Search the Community
Showing results for tags 'mixing philosophy'.
Found 1 result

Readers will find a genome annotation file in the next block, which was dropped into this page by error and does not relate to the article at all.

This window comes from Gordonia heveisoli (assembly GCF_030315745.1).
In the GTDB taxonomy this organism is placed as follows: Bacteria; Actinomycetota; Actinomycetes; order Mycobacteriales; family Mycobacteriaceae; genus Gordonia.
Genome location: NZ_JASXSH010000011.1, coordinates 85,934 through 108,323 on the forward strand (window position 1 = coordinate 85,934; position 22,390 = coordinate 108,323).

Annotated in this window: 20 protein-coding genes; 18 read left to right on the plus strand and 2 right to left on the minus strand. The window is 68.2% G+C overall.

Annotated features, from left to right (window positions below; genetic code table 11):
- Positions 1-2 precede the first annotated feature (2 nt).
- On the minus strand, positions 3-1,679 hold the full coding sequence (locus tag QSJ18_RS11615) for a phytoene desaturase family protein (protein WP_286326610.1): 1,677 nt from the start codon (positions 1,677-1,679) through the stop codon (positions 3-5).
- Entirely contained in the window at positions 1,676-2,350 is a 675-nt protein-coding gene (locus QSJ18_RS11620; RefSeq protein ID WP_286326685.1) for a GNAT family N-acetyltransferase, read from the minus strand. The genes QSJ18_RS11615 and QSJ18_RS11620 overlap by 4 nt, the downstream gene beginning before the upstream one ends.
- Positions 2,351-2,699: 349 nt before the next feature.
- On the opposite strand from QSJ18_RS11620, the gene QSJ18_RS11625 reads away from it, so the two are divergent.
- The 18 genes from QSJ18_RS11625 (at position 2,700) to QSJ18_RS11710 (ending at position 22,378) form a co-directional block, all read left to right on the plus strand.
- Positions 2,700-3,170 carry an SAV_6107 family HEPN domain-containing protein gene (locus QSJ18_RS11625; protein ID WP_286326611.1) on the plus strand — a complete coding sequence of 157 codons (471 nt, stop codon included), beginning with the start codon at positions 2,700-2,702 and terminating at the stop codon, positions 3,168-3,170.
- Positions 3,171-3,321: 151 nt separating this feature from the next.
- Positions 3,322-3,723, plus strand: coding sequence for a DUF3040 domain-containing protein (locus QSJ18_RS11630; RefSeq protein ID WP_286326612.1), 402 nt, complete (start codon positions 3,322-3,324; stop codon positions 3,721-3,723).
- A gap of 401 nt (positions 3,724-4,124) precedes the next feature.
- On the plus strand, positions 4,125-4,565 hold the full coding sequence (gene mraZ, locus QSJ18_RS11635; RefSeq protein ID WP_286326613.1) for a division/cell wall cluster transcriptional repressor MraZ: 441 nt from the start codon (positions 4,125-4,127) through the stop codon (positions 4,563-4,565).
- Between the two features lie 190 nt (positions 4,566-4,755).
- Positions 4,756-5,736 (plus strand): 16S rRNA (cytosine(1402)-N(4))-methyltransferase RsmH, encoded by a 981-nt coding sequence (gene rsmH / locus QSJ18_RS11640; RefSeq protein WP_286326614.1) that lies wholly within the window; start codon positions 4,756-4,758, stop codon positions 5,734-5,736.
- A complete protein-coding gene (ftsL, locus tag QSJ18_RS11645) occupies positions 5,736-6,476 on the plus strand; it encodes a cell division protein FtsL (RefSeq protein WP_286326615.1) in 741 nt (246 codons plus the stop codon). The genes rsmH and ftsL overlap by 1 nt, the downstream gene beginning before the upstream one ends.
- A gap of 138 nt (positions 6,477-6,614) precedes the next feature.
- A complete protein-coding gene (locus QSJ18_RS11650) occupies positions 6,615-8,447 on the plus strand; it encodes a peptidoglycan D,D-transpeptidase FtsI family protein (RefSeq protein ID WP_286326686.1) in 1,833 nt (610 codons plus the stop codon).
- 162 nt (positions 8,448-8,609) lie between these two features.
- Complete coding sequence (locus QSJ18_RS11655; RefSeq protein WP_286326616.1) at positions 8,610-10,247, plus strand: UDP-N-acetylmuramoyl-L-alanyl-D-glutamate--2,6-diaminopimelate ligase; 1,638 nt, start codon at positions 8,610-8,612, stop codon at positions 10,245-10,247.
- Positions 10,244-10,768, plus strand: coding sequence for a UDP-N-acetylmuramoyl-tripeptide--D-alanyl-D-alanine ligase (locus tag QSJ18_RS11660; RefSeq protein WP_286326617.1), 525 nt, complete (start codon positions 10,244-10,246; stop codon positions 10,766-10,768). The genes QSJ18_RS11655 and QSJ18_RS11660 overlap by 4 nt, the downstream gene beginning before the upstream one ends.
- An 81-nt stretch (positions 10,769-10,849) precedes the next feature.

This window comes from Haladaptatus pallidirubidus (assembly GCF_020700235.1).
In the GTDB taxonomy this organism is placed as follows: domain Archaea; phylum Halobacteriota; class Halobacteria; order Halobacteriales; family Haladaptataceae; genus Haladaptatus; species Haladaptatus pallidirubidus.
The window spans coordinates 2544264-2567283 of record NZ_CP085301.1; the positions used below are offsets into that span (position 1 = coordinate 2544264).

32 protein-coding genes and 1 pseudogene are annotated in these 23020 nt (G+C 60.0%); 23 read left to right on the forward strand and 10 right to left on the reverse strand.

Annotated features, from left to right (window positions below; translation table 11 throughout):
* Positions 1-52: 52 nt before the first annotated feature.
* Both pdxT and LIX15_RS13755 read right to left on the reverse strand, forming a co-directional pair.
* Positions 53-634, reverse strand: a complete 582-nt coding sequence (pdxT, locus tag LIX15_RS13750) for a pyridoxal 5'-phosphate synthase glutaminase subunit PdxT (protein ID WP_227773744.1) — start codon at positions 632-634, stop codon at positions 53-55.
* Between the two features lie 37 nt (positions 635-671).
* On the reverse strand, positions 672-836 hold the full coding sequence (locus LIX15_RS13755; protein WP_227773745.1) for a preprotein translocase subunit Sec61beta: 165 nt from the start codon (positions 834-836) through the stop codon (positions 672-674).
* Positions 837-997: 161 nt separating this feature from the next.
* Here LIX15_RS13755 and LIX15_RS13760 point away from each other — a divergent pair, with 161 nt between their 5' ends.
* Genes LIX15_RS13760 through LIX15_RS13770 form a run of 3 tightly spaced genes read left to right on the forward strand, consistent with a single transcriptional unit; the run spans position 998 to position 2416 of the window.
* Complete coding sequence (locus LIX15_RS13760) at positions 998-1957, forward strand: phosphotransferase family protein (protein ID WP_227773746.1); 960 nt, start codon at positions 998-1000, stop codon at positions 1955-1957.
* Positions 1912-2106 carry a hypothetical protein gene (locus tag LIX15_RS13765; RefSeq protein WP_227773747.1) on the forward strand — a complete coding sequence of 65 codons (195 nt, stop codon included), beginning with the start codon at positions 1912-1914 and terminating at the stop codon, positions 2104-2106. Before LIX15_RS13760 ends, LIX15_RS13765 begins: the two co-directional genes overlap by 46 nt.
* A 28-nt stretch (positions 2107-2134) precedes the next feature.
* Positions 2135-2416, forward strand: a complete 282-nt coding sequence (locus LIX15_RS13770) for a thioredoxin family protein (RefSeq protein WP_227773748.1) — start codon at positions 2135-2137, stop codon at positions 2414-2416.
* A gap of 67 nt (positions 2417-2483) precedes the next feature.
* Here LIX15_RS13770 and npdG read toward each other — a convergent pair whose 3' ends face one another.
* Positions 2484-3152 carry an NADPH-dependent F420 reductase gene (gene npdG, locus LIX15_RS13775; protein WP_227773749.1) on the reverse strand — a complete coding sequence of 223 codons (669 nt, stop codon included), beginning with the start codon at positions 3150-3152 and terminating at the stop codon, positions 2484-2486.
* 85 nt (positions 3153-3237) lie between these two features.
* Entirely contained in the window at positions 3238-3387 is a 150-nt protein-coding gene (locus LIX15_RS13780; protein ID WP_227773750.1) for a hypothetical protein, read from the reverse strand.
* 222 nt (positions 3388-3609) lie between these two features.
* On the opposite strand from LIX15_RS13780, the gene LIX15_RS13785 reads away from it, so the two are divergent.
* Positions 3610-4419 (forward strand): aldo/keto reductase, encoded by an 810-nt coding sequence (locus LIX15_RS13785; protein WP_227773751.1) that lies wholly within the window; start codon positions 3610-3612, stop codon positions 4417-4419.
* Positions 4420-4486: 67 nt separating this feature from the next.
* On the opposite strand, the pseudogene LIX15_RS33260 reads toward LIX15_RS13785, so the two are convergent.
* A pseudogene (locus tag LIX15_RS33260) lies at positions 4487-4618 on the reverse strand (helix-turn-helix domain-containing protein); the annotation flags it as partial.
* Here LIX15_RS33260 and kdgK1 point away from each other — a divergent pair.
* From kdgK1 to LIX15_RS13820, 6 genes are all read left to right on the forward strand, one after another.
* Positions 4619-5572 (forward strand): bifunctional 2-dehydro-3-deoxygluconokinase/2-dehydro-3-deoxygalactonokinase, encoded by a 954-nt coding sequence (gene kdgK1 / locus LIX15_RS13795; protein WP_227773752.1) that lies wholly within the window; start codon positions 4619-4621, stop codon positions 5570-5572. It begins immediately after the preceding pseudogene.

When I was first creating music as a teen, I would do whatever I felt when I mixed, I had no fear, no method, just feel. None of these mixes were as they should be, but many of them were very vibey. Then I met a producer who mentored me 5 years and taught me all kinds of things about mixing. None were very easy to implement, but his ideas of sonic correctness, creating space, making room, what eq does, what makes a good mix, what makes a bad mix etc. These ideas went whirling through my head, I decided "he makes good productions, he knows what he's talking about" and began implementing such ideas when I mixed. I'm not saying these ideas were bad, but they took over, and I lost something. My mixes just got worse, and worse, and worse, I began to fear mixing, feel it was never ending, and never release my songs, I am still kind of at this phase, but I'm nearing the end of it. Recently, I've begun asking God to show me what it is I'm missing in my mixes, and whether or not you believe in the source this is how He has been changing my thought patterns and I'm hearing improvement. I feel like rather than the rigid philosophies that my producer taught me, the philosophies I get through faith are more life engaging and freeing. So here are some things I believe I have learned. They are true for me, and apply to me, decide for yourself if they may be true for you. 1. Do not FEAR your controls and do not believe in "perfection". There is no perfection, there are vibes and you are pulling them out of the frequencies you have to work with. If you strive for perfection you will nitpick and pull yourself out of a creative and inspired mindset and into a scientific and rigid one. Fool around, play with the controls, have fun, see what can be done. You can't screw up what isn't right yet, just be sure to remember anything you may want to get back to before you tinker with it. 2. PAINT. Every sound has a shape, a thickness, a weight, a color, a coolness a warmth, a tone, use these to paint a picture. Rather than focusing on one single instrument at a time and thinking "How can I bring that out" or "I want to hear more of the umph of this sound" or trying to emulate things you imagined in your brain, try to listen as a whole and paint a picture. Once you get it in the ball park volume wise, what kind of picture do you have? Is it flat? Hollow? Not giving you a feeling? Boomy? What do your ears want to hear, and I don't mean idealistically. It's not what your brain wanted to hear when you wrote the song, or imagines on the radio, what does your brain want to hear from the real sounds coming out of your speakers. examples: There's no rhythm, I'm not feeling the beat. It all sounds apart from each other, there's no congruency. My voice is piercing. 3. MIX FROM THE HEART. If you are trying to emulate something you've heard or a band you want to "beat" or your motivation is to be the most "slammin" or "poppin" or whatever it is, you are probably not being very realistic and not getting very good mixes. Center yourself, be honest, quench pride, now listen, and pull out something that is compelling. This is your chance to make yourself feel something from your creation, come to that with reverence, awe that you are allowed to do something so expressive and wonderful and now see what can be done! See what can be done! 4. LEAVE NOTHING OUT. Keep a watchful eye over your whole creation, don't let anything go left amiss, it's easy to think guitar and bass or voice and piano are all there is and then Mr. Hi Hat or Ms. Snare are destroying your whole world. Be conscious of your entire creation from the commanding guitar solo to the sprinkles of a shaker. You can liken this to the love you would put into fine cooking or building a home, love your entire mix. And if you don't love a part? Get it out, and replace it with something you do love. 5. KNOW WHEN TO QUIT. Your brain is a divinely created machine, but it is still a machine and one that isn't even functioning at high capacity! (various reasons, wrong thinking, state of the environment, health etc) Sometimes the desire to finish is so strong that we keep going even when we know we aren't having fun, aren't feeling it, we're tight. It's always good to stop then, even if it's 5 or 10 minutes, just be peaceful, let your brain stop straining, get back to the essence of your song, all of mixing should be a joy, if it's a chore, stop. 6. LISTEN HONESTLY. Sometimes I find myself mixing as I think about other things, mixing but focusing on the sounds and not the feeling, and the whole time I'm telling myself "this is sounding pretty good, it's going alright, I'm making progress" but in reality I'm aimlessly making changes, mixing but not LISTENING. You've got to let your song take you on a journey, that means learning to space out, not having expectations, not dwelling on the last moment, not anticipating the next, but LISTENING. This is also a huge part of hearing the voice of God but that's for another blog and possibly another forum But yes these principles apply to life but they apply to mixing as well. Being in the moment, having a still heart, closing your eyes and being taken off on a journey, this is how you will know if you are really getting what you want. I think sometimes it's easier to just pretend the journey is going how we want and not listen for fear of disappointment, but if you have faith you can correct the problems and achieve your goal, it's the only way to truly know what's wrong. You have to be unafraid to close your eyes and objectively listen and see if you are happy with the journey you've created, if not, don't fear the correcting process, it's how you grow as a mixer. You tinker, honestly, and are unafraid to acknowledge the flaws. And DON'T be afraid to re record, sometimes you can't make a sound work because the sound ITSELF doesn't work. 7. KNOW WHEN TO QUIT FOREVER. A mix can always be changed and made better, but usually by the time you have something you can really live with (if you're being honest with yourself and it gives you good feels every time you hear it) the audience would rather just have it than have you tinkering away forever. At some point you have to consider it good enough to put out there, and this is usually when you are already happy but your brain keeps wanting to go "weeeeell... I mean maybe I could get that just a liiiiiiittttllleee more" or when you start to think it's ready but say "well it doesn't sound like this band..." or you get fearful people will compare it to *blank*. At that point? Just put it out, if there's something wrong with it the people may tell you, but who cares, we get better at mixing by sharing mixes, you won't bust out of nowhere with perfect sounding songs, you will grow and grow and grow forever and ever. Amen. Most churchy mixing post ever hahahahahahahahahaahahahahahahahahahahahhahaahahahahaha Deal with it. I might make more of these as more come, let me know what you think my friends.